At the base of the dune on Hutaff Island, the entrance to the hidden camp is visible
in the yaupon, wax myrtle, dwarf palmetto, cedar and other flora when you know
where to look.
The Tractor Hub
They brought the heavy hub over by jon boat one bitterly cold
winter day. Wearing full waders, the two men unloaded it and
carried it through the frigid water and over the frozen marsh and
oyster beds until they reached dry sand. They took turns rolling
it several hundred yards to the base of the big dune, where they
both had to push it up over the rise that led into camp.
When a fine sleet began to blow, stacking up on the brims of
their caps, they looked at each other and smiled. “Our kind of
weather,” commented one in a long-running joke between them.
They had an uncanny history of finding themselves in the most
miserable of boating conditions. They wrestled the hub to its
final resting place.
The weather was deteriorating, and the tide was falling so the
men had no time to admire their work or to dream. They hustled
down the trail back to their boat.
Over the next 20 years the hub — salvaged from a termite-
ridden family pack house in Columbus County — would serve as
the official hearth of the place. During that time, many a drink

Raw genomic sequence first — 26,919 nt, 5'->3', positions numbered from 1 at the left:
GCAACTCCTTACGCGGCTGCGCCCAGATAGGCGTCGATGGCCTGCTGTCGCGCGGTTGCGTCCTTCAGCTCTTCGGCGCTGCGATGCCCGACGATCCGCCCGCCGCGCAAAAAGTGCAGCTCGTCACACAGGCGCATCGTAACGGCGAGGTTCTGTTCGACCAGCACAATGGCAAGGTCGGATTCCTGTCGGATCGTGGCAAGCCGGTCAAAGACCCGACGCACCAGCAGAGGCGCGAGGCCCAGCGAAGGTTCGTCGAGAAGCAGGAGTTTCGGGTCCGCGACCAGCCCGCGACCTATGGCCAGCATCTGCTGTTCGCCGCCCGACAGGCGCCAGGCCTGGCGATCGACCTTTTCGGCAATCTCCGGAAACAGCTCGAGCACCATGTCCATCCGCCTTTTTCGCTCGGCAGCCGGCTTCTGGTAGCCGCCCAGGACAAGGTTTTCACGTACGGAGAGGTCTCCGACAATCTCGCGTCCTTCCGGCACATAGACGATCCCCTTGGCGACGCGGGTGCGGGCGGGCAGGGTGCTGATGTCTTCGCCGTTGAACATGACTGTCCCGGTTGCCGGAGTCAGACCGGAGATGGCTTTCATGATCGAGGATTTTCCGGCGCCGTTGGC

would be shared, and stories told around the fires burning in that
18 january 2022
The camp itself was a simple affair. It consisted
of an 8x20 foot deck built on grade, planked with
5/4 boards nailed on 4x4 sleepers. On either end
were work stations. On the sides were benches
wide enough to sleep on.
The men who came here thought of the plat-form
as a little ship. She had standing rigging, and
when canopied provided shelter for the entire
deck below. The rigging consisted of 24 feet
of galvanized cable spliced around thimbles
and clamped on the ends. It was attached to
6x6 posts at the bow and stern. The cable ends
were secured by turnbuckles to bolts threaded
through the top of the post. The posts were then
back stayed by cable in a similar fashion to tie
downs augured into the sand. Running outside
the benches were two rows of 4x4 posts with
2x4 rails nailed flat across the tops.
The men brought two superb nylon tarps with
sewn-in brass grommets fashioned by a sail-maker
in Maine, which they pulled over the main
cable and then down over the side rails. They
tied parachute cord through the grommets and
cinched them tight around cleats nailed to the
outside posts. Thus secured, the top cable could
then be tightened by the turnbuckles and tuned
like a violin. With the slack taken out and the wire
tightened, the tarp served as a fine roof, render-ing
the structure as a seaworthy little cabin.
A generation of fishermen had sheltered in
this contraption, riding out every type of weather
imaginable. In all regards, it was a second home
to them all.
WBM FILE PHOTO